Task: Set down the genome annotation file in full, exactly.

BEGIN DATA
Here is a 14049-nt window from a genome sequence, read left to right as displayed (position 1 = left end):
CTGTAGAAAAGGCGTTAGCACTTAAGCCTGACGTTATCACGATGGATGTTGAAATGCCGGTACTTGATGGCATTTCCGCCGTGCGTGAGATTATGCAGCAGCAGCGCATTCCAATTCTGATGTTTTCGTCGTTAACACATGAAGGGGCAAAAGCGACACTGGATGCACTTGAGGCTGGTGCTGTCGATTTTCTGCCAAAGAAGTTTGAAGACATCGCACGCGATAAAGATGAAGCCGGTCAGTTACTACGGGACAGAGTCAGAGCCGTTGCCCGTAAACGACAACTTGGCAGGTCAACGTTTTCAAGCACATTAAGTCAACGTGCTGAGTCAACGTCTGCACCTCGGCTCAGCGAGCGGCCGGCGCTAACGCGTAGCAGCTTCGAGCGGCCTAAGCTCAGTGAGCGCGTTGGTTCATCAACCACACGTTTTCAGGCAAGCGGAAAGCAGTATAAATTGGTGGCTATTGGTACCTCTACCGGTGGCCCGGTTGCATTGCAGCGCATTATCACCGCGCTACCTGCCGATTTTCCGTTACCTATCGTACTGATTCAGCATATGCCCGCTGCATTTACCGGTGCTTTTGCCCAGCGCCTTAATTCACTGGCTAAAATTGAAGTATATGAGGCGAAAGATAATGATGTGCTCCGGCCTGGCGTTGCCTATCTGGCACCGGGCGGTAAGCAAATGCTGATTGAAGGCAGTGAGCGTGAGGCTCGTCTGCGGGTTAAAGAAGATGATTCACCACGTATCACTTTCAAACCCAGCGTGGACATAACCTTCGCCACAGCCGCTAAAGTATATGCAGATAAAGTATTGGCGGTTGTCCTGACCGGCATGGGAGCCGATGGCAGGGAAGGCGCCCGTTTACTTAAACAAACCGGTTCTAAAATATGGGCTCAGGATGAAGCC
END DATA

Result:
Here is a 14049-nt window from a genome sequence, read left to right as displayed (position 1 = left end):
CTGTAGAAAAGGCGTTAGCACTTAAGCCTGACGTTATCACGATGGATGTTGAAATGCCGGTACTTGATGGCATTTCCGCCGTGCGTGAGATTATGCAGCAGCAGCGCATTCCAATTCTGATGTTTTCGTCGTTAACACATGAAGGGGCAAAAGCGACACTGGATGCACTTGAGGCTGGTGCTGTCGATTTTCTGCCAAAGAAGTTTGAAGACATCGCACGCGATAAAGATGAAGCCGGTCAGTTACTACGGGACAGAGTCAGAGCCGTTGCCCGTAAACGACAACTTGGCAGGTCAACGTTTTCAAGCACATTAAGTCAACGTGCTGAGTCAACGTCTGCACCTCGGCTCAGCGAGCGGCCGGCGCTAACGCGTAGCAGCTTCGAGCGGCCTAAGCTCAGTGAGCGCGTTGGTTCATCAACCACACGTTTTCAGGCAAGCGGAAAGCAGTATAAATTGGTGGCTATTGGTACCTCTACCGGTGGCCCGGTTGCATTGCAGCGCATTATCACCGCGCTACCTGCCGATTTTCCGTTACCTATCGTACTGATTCAGCATATGCCCGCTGCATTTACCGGTGCTTTTGCCCAGCGCCTTAATTCACTGGCTAAAATTGAAGTATATGAGGCGAAAGATAATGATGTGCTCCGGCCTGGCGTTGCCTATCTGGCACCGGGCGGTAAGCAAATGCTGATTGAAGGCAGTGAGCGTGAGGCTCGTCTGCGGGTTAAAGAAGATGATTCACCACGTATCACTTTCAAACCCAGCGTGGACATAACCTTCGCCACAGCCGCTAAAGTATATGCAGATAAAGTATTGGCGGTTGTCCTGACCGGCATGGGAGCCGATGGCAGGGAAGGCGCCCGTTTACTTAAACAAACCGGTTCTAAAATATGGGCTCAGGATGAAGCC